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Hypoxia mediated signaling pathways play important roles in the development of cancer and the response of tumors to conventional therapies. These pathways, including the HIF signaling cascade and the unfolded protein response, represent potential new avenues for targeted treatments. Hypoxia, or low oxygen conditions, exists in virtually all solid tumors. Chemotherapeutic agents are less active on hypoxic cells since hypoxic cells proliferate slower than well-perfused tissues. Similarly, the efficacy of radiation treatment is directly correlated with oxygenation status of a tumor. At both the molecular and cellular levels, in physiological and pathological settings, oxygen homeostasis is controlled primarily through the function of a heterodimeric transcription factor, the hypoxia inducible factor-1 (HIF-1). HIF signaling occurs at different stages of metastasis to promote the dissemination of primary tumor cells to distant sites. The key step in the development of metastasis is the epithelial-mesenchymal transition (EMT), whereby epithelial cells lose cell contacts and polarity and phenotypically become more like undifferentiated connective tissue. Prolonged periods of hypoxia can activate additional non-HIF signaling pathways, including the unfolded protein response (UPR). The UPR is a cellular stress response that is induced by the accumulation of unfolded proteins in the endoplasmic reticulum (ER) in order to process misfolded proteins. This is achieved twofold: by stopping protein translation to prevent further bottlenecks and through the induction of chaperone proteins that function in the ER to assist in folding, trafficking, and secretion of proteins. © 2010 Elsevier Inc. All rights reserved.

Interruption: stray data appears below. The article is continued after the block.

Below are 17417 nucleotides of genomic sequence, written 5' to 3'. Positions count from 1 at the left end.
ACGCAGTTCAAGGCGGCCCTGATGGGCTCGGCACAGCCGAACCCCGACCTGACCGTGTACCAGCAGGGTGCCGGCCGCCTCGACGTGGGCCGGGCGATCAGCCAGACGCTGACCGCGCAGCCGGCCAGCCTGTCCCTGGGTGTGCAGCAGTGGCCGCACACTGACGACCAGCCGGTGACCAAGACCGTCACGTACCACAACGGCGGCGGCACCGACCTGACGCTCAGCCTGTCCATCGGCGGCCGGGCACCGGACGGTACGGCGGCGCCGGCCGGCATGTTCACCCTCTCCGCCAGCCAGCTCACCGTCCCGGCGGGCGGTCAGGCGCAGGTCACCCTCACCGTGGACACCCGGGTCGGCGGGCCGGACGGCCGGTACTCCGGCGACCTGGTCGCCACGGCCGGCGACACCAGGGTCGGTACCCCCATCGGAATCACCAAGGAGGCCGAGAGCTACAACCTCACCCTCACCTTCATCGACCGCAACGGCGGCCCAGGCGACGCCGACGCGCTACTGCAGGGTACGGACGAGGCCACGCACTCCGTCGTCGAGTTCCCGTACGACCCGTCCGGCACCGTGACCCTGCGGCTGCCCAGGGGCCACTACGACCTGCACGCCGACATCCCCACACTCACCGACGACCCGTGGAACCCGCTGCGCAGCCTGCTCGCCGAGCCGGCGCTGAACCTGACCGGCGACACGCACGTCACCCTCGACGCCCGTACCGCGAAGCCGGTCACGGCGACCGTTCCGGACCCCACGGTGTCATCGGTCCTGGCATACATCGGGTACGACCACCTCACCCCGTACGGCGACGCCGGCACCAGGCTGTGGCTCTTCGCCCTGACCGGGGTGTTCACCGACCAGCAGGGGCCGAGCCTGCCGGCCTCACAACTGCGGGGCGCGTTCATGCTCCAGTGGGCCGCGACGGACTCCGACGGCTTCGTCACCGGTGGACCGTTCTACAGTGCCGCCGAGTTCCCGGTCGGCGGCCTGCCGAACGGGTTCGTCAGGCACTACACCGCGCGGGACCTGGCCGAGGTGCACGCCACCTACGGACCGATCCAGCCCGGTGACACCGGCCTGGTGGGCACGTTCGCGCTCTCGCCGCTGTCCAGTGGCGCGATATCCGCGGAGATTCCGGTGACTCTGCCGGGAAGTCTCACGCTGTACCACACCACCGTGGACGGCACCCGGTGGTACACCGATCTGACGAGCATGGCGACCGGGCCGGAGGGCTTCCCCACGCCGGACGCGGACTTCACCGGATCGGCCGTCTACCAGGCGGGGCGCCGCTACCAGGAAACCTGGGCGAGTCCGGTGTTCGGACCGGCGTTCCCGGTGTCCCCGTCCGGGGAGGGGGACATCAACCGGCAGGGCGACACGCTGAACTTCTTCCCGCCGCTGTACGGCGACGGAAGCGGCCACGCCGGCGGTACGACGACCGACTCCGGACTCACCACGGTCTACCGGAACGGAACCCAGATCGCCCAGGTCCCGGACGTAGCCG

Original publication





Book title

Handbook of Cell Signaling, 2/e

Publication Date





2241 - 2245